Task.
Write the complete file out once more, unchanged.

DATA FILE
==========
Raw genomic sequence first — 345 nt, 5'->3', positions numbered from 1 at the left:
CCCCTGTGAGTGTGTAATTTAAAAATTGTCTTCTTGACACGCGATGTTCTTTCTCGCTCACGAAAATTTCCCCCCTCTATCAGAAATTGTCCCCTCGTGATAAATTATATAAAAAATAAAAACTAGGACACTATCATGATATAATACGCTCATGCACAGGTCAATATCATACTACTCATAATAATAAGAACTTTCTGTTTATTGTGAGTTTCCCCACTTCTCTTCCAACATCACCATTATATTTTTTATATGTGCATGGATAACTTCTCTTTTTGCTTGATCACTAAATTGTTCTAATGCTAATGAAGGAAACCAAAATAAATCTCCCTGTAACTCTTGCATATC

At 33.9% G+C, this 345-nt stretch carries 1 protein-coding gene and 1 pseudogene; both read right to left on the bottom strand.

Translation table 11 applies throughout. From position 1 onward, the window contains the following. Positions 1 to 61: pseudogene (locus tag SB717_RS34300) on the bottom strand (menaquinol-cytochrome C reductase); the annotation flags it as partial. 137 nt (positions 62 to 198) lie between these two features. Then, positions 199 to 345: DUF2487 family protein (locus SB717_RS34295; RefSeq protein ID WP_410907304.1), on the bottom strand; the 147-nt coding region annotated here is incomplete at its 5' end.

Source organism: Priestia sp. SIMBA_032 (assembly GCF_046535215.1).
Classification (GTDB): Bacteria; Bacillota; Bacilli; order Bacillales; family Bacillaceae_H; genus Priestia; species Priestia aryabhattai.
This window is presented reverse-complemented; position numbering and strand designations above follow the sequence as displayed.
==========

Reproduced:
Raw genomic sequence first — 345 nt, 5'->3', positions numbered from 1 at the left:
CCCCTGTGAGTGTGTAATTTAAAAATTGTCTTCTTGACACGCGATGTTCTTTCTCGCTCACGAAAATTTCCCCCCTCTATCAGAAATTGTCCCCTCGTGATAAATTATATAAAAAATAAAAACTAGGACACTATCATGATATAATACGCTCATGCACAGGTCAATATCATACTACTCATAATAATAAGAACTTTCTGTTTATTGTGAGTTTCCCCACTTCTCTTCCAACATCACCATTATATTTTTTATATGTGCATGGATAACTTCTCTTTTTGCTTGATCACTAAATTGTTCTAATGCTAATGAAGGAAACCAAAATAAATCTCCCTGTAACTCTTGCATATC

At 33.9% G+C, this 345-nt stretch carries 1 protein-coding gene and 1 pseudogene; both read right to left on the bottom strand.

Translation table 11 applies throughout. From position 1 onward, the window contains the following. Positions 1 to 61: pseudogene (locus tag SB717_RS34300) on the bottom strand (menaquinol-cytochrome C reductase); the annotation flags it as partial. 137 nt (positions 62 to 198) lie between these two features. Then, positions 199 to 345: DUF2487 family protein (locus SB717_RS34295; RefSeq protein ID WP_410907304.1), on the bottom strand; the 147-nt coding region annotated here is incomplete at its 5' end.

Source organism: Priestia sp. SIMBA_032 (assembly GCF_046535215.1).
Classification (GTDB): Bacteria; Bacillota; Bacilli; order Bacillales; family Bacillaceae_H; genus Priestia; species Priestia aryabhattai.
This window is presented reverse-complemented; position numbering and strand designations above follow the sequence as displayed.